Materiality in Worship: Redemption of Vision

John Milbank and Catherine Pickstock make a crucial, almost parenthetical point, about materiality and sense in worship

“Aquinas is quite explicit: names stand for ideas in the mind which refers to things, and our minds can only grasp finite things by the mediation of the senses…In other words, the metaphysics of participation in Aquinas is immediately and implicitly a phenomenology of seeing more than one sees, or recognizing the invisible in the visible” (Truth in Aquinas, p. 47)

Milbank later writes,

Or, alternatively, does not the lack of mediation of the divine word by sacred grove, spring, image, altar, and icon lead inevitably to manic claims of direct access to an arbitrary divine voice and so to religious terrorism?

“Alternative Protestantism,” 40

In other words, an iconoclastic worldview flattens ontology, failing to see depth within reality.

David Bentley Hart notes,

“Such thinking confines God and world to a relationship of totality, an oscillation between wealth and impoverishment, ideal and shadow, truth and falsehood, rather than recognizing the world as the free expression of the infinite’s all-embracing abundance of light” (Beauty of the Infinite, p.255).


2 Responses to “Materiality in Worship: Redemption of Vision”

  1. These are good quotes.

    The Iconoclastic heresy not only makes worship boring and senseless, it teaches a deplorable phenomenology and ontological worldview. It makes things to be nothing more than things in-and-of-themselves.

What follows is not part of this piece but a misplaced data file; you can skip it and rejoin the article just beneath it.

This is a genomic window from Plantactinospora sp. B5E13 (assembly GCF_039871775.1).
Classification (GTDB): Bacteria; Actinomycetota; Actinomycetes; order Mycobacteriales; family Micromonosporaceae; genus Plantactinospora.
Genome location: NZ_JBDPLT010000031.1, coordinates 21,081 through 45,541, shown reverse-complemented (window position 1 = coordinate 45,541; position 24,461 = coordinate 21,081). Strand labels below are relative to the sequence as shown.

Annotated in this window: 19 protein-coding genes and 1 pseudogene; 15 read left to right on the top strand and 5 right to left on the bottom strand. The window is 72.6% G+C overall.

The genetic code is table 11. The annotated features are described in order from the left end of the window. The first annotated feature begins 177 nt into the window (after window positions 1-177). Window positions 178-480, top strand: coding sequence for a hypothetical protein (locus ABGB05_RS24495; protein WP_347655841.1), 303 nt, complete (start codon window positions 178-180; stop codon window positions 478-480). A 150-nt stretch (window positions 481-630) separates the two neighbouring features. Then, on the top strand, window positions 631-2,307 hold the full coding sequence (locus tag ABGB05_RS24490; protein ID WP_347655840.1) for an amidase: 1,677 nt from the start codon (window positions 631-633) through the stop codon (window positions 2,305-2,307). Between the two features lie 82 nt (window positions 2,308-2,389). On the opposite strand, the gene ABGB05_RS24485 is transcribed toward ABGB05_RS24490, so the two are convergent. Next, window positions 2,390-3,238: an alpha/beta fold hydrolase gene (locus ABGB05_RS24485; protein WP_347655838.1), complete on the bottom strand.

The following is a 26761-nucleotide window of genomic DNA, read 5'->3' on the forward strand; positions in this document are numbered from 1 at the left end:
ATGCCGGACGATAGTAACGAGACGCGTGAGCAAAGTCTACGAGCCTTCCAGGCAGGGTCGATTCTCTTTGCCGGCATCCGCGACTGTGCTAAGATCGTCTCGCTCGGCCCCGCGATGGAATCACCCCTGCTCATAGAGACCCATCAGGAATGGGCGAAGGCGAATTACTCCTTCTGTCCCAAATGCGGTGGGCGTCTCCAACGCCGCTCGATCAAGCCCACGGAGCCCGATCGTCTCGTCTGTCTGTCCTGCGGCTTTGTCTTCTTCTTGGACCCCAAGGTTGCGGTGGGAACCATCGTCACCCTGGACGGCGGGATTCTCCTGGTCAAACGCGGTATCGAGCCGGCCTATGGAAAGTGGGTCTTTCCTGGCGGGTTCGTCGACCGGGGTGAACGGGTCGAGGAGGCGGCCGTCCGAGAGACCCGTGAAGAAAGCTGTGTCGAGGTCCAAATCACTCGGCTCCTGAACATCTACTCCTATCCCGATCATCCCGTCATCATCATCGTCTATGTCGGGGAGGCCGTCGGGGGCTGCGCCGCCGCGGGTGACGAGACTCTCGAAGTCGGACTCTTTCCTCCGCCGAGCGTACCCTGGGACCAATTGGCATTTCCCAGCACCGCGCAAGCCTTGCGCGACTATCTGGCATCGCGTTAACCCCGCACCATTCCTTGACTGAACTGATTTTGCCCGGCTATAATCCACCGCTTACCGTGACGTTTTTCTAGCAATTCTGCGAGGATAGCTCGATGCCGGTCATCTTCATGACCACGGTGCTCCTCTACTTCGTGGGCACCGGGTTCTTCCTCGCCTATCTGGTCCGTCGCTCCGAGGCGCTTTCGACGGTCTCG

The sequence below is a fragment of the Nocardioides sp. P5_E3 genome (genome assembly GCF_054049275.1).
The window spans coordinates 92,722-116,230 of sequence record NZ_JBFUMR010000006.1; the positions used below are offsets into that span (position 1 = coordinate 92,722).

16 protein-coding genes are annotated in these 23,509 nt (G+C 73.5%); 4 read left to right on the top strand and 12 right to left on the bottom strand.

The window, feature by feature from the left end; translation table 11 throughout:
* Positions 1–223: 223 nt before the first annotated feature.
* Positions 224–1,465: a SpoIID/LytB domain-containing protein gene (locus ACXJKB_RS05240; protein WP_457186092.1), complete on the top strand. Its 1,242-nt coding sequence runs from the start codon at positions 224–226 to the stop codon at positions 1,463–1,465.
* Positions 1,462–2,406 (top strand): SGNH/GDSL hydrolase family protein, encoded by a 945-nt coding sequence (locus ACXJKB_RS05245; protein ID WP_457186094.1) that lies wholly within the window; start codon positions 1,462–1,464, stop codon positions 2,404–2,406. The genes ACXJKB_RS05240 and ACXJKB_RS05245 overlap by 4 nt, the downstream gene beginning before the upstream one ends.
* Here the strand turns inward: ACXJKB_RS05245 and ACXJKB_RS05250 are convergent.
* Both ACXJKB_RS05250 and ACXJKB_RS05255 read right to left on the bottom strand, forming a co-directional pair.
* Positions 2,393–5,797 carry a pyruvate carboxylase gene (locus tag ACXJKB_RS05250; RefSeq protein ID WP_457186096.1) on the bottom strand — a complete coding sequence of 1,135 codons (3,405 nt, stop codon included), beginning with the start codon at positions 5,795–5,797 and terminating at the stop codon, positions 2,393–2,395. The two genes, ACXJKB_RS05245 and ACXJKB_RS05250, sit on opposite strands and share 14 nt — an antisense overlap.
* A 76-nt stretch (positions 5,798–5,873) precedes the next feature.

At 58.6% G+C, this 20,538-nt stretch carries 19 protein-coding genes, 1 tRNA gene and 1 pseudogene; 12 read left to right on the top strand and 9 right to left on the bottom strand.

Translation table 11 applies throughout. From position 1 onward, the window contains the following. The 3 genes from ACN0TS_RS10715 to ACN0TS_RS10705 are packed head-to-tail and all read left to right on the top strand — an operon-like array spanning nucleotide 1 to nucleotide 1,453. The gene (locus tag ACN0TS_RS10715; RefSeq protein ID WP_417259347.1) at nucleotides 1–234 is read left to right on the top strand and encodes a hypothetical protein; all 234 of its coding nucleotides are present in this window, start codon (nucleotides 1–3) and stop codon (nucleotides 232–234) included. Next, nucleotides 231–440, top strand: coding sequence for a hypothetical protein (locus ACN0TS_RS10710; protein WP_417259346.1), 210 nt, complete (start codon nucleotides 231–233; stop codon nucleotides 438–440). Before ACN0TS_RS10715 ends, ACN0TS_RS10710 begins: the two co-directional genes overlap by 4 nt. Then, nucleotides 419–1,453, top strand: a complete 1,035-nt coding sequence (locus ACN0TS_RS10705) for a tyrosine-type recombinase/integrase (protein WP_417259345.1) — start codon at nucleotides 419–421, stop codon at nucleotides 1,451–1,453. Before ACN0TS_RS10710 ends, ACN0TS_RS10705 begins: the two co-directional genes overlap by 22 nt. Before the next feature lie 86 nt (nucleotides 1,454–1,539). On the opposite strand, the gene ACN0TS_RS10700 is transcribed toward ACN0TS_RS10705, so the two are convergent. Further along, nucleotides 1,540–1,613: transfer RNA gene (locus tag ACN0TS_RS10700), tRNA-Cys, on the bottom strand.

The worse example of this is making man out to be nothing but a “bag of water,” in scientific speak. We’re not images of Christ our God, but atoms and particles which through eons of chaos and random development evolved into the creatures we now know.

    Iconoclasm has developed in different ways over the years since Muslims famously championed it in the middle ages in their staunch denial of the Incarnation, but the modern Protestants who wield this destructive anti-Christian heresy today are far worse, as wolves among sheep and leading many astray (ironically as the hand maidens of modernity and skepticism).

    Said enough.


  2. tesla1389 Says:

    Speaking of “phenomenology,” one person who really influenced me on icons was Jean-Luc Marion’s *God Without Being.* I don’t agree with much of the book if for no other reason than it is simply unintelligble. But his opening chapter on Icon and Idol was good.

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